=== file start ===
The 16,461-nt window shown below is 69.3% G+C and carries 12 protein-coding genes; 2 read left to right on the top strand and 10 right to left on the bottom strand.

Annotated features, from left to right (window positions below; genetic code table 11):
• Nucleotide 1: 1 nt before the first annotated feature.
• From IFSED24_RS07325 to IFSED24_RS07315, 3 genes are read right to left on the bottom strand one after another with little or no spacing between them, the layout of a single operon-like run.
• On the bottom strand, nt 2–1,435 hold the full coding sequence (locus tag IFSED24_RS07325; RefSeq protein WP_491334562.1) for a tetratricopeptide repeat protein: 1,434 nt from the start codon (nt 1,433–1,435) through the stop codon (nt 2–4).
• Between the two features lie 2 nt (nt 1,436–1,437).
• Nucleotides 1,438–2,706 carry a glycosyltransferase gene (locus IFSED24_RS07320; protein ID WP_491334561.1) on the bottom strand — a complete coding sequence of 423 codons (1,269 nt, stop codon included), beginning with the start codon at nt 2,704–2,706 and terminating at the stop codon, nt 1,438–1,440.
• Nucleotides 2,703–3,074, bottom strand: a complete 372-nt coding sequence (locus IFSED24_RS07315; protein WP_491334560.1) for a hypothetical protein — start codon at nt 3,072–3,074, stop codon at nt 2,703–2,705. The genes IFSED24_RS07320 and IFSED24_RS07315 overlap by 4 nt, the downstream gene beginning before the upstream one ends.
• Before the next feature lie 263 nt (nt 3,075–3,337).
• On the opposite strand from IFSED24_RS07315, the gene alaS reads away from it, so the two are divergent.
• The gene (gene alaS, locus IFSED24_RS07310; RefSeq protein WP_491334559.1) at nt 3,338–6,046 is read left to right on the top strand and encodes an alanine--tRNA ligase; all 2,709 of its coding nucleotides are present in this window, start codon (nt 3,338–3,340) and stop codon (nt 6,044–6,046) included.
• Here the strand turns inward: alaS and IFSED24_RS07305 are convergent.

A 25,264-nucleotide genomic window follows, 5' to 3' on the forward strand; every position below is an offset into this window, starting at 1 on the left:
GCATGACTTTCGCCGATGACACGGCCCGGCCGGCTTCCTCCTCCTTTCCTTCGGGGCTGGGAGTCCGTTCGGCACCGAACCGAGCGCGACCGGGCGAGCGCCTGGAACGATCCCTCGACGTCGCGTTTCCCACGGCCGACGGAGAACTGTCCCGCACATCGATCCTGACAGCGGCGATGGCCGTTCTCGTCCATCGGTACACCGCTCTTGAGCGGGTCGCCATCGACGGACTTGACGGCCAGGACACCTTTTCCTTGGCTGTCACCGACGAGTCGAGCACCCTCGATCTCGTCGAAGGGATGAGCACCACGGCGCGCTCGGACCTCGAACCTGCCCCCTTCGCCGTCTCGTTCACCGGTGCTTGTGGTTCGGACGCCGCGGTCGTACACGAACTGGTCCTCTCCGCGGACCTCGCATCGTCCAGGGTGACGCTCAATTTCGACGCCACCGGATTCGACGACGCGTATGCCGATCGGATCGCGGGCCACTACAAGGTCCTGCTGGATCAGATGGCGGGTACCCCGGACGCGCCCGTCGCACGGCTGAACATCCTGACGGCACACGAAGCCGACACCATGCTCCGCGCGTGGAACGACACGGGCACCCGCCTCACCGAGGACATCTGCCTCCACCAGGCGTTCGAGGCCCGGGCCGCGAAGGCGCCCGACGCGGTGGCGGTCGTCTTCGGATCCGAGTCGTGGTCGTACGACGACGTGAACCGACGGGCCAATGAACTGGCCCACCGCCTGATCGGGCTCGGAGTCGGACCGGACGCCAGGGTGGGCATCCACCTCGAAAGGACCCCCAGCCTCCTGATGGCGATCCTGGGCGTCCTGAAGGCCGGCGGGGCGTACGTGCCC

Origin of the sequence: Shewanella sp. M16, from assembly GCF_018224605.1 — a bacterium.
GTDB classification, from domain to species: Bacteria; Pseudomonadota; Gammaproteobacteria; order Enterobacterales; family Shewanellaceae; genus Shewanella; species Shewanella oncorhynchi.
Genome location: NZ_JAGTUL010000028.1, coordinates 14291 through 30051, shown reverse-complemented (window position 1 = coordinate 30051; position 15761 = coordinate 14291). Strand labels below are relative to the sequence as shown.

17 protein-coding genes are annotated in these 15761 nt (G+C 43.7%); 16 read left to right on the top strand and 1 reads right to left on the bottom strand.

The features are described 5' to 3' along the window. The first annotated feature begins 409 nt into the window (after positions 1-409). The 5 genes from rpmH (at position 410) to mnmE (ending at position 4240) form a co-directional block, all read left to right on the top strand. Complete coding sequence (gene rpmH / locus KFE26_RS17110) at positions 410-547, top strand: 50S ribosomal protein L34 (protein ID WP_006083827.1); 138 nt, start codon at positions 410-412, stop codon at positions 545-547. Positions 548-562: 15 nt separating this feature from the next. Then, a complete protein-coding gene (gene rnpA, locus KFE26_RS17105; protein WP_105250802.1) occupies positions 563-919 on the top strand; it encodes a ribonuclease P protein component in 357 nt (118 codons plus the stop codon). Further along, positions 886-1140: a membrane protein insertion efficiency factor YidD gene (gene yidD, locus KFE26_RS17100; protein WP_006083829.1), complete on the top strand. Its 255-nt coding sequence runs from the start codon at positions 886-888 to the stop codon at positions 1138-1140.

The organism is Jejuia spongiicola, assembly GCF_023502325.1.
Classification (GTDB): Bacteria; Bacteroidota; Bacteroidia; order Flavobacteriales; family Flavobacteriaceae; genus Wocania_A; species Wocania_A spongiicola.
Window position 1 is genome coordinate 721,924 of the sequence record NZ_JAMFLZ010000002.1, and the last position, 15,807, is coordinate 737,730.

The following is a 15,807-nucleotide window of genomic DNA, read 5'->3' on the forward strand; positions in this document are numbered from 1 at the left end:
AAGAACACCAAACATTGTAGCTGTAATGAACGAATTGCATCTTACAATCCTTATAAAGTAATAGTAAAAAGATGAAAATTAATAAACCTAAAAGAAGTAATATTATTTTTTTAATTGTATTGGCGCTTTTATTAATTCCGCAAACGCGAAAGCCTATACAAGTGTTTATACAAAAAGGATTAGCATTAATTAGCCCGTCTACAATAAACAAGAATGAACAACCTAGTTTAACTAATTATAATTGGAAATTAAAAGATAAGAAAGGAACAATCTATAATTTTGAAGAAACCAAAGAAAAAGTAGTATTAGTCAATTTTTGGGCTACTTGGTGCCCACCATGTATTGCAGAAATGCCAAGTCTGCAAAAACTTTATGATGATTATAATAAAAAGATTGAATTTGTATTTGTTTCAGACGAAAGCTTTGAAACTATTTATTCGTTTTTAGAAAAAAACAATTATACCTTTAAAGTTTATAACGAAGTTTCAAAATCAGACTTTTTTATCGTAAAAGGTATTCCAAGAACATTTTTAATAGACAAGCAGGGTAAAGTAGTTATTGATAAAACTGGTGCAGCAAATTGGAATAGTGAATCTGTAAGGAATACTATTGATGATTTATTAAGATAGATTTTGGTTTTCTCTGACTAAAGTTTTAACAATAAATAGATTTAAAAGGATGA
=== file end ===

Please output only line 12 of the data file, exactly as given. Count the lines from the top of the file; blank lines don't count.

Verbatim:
• Here the strand turns inward: alaS and IFSED24_RS07305 are convergent.